NASA astronaut photographs national parks from space


NASA astronaut Megan McArthur has been training spotting national parks 250 miles above Earth and plans to return with a portfolio of spaced parks photos.

In a live interview with NASA TV this morning, floating in the air on the International Space Station and sporting a “Protect Our National Parks” t-shirt, McArthur described how she spotted and captured photos of the Grand Canyon, from Zion and other national parks across the Southwest.

“I first noticed Zion simply because my eyes were drawn to the incredible pattern of this region 250 miles above sea level,” she said in the interview. “I took all the pictures and then I tried to figure out what it was and I realized, ‘Oh my God, this is Zion from space’, and it was absolutely amazing. “

Some national parks are large enough to be easily spotted, like the Grand Canyon, she said. Others she learned to spot by identifying the urban areas around them.

McArthur also needs to get the footage quickly. The International Space Station goes from New York to California in about 10 minutes and orbit the world in just 90 minutes, she said.

She was unable to spot many marine national parks, but said she was working with her crew to identify and capture them in real time.

A park enthusiast during her time on Earth, McArthur said seeing parks forming space brings back memories of visiting them on foot, such as Yosemite and Yellowstone National Parks. She also got a glimpse of parks she has never visited before, which makes her want to visit them once back on earth, she said.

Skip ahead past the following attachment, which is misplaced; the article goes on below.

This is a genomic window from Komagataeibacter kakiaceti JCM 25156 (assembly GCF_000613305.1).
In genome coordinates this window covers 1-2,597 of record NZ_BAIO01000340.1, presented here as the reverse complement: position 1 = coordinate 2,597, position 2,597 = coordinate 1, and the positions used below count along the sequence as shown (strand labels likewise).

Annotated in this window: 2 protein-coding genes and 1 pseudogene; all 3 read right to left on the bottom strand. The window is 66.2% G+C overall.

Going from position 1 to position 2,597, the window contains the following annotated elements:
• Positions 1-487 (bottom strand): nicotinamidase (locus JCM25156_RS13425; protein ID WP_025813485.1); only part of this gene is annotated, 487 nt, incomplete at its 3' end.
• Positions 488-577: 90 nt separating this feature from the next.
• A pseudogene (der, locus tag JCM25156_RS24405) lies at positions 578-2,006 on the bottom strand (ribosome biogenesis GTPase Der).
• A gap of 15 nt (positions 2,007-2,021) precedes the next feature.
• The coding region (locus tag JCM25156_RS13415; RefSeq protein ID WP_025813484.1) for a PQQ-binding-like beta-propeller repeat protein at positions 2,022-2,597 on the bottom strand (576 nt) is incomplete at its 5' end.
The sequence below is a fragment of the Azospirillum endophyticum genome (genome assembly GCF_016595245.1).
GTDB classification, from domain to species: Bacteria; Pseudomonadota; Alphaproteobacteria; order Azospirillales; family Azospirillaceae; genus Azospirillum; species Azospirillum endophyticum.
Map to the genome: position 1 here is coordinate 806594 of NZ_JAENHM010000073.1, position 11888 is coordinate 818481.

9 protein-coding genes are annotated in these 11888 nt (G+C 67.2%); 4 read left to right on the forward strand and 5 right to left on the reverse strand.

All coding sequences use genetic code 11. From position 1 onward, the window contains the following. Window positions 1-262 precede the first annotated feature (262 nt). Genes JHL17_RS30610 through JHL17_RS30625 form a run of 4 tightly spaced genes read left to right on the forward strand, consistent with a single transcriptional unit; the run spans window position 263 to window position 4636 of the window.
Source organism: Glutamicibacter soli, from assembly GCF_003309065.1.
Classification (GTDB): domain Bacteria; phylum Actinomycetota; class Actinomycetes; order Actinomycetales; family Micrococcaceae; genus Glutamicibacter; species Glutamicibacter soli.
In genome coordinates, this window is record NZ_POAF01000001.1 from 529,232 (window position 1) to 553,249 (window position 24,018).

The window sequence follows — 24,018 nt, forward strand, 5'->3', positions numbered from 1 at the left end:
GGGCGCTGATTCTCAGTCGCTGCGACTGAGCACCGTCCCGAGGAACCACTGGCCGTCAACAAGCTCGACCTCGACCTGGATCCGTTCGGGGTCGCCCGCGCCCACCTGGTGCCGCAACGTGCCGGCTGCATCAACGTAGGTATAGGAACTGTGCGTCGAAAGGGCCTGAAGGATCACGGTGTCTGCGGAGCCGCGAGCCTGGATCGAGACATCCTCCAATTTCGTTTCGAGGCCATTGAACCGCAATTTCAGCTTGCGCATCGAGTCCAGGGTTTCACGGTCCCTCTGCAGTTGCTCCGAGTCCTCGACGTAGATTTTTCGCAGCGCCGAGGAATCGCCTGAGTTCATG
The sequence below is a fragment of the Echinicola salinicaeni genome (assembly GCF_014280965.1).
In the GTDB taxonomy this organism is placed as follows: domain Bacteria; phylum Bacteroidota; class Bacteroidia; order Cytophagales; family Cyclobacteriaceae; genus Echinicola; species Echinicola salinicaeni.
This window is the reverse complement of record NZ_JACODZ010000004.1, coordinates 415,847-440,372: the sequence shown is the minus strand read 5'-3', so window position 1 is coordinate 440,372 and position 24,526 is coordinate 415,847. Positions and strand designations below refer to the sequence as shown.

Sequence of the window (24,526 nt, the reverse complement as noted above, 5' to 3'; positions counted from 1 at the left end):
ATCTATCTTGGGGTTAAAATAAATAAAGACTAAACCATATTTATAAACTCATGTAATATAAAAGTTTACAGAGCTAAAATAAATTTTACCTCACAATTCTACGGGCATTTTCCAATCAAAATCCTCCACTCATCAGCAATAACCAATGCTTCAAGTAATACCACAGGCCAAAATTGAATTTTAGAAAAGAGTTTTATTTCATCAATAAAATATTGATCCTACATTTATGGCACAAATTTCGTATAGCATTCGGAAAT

“I used to go to Yosemite all the time with my growing parents,” she said. “I went to the Grand Canyon with my college roommates – it sure reminds me of all those memories.”

She added that visiting national parks can also spark interest in astronomy if you just look up. Many parks are far away from light pollution and urban centers, so night skies in parks are great places to connect with space.

“One of the memories I have is a trip to Canyon lands with my fellow astronauts and cosmonauts,” she said.

“We take these trips to be explorers on earth; everyone who explores the outdoors is like space explorers. We all have this in common: we are explorers.

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